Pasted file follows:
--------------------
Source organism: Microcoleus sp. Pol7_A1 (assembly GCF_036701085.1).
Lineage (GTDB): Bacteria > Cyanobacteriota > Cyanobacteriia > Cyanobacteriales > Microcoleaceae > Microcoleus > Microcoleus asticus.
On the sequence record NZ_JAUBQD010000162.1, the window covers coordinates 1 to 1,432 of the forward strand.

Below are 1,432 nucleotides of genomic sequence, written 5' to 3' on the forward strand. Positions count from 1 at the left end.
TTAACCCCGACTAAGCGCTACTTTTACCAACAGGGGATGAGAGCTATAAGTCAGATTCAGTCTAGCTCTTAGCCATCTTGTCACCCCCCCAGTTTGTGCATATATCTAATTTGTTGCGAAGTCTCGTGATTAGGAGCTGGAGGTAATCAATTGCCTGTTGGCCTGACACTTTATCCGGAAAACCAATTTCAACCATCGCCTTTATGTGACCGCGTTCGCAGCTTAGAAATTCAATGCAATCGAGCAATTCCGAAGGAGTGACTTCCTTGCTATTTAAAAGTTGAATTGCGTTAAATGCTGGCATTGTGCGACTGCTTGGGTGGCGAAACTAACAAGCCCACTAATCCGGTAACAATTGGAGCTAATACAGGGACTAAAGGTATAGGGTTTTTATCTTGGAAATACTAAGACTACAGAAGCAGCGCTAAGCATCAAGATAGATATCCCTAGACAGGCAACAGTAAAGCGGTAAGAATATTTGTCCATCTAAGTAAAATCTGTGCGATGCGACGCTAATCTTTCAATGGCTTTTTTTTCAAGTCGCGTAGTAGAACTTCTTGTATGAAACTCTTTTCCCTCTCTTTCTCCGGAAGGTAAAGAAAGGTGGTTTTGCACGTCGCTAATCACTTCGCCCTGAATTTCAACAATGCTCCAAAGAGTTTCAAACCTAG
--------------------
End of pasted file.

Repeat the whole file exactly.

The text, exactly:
Source organism: Microcoleus sp. Pol7_A1 (assembly GCF_036701085.1).
Lineage (GTDB): Bacteria > Cyanobacteriota > Cyanobacteriia > Cyanobacteriales > Microcoleaceae > Microcoleus > Microcoleus asticus.
On the sequence record NZ_JAUBQD010000162.1, the window covers coordinates 1 to 1,432 of the forward strand.

Below are 1,432 nucleotides of genomic sequence, written 5' to 3' on the forward strand. Positions count from 1 at the left end.
TTAACCCCGACTAAGCGCTACTTTTACCAACAGGGGATGAGAGCTATAAGTCAGATTCAGTCTAGCTCTTAGCCATCTTGTCACCCCCCCAGTTTGTGCATATATCTAATTTGTTGCGAAGTCTCGTGATTAGGAGCTGGAGGTAATCAATTGCCTGTTGGCCTGACACTTTATCCGGAAAACCAATTTCAACCATCGCCTTTATGTGACCGCGTTCGCAGCTTAGAAATTCAATGCAATCGAGCAATTCCGAAGGAGTGACTTCCTTGCTATTTAAAAGTTGAATTGCGTTAAATGCTGGCATTGTGCGACTGCTTGGGTGGCGAAACTAACAAGCCCACTAATCCGGTAACAATTGGAGCTAATACAGGGACTAAAGGTATAGGGTTTTTATCTTGGAAATACTAAGACTACAGAAGCAGCGCTAAGCATCAAGATAGATATCCCTAGACAGGCAACAGTAAAGCGGTAAGAATATTTGTCCATCTAAGTAAAATCTGTGCGATGCGACGCTAATCTTTCAATGGCTTTTTTTTCAAGTCGCGTAGTAGAACTTCTTGTATGAAACTCTTTTCCCTCTCTTTCTCCGGAAGGTAAAGAAAGGTGGTTTTGCACGTCGCTAATCACTTCGCCCTGAATTTCAACAATGCTCCAAAGAGTTTCAAACCTAG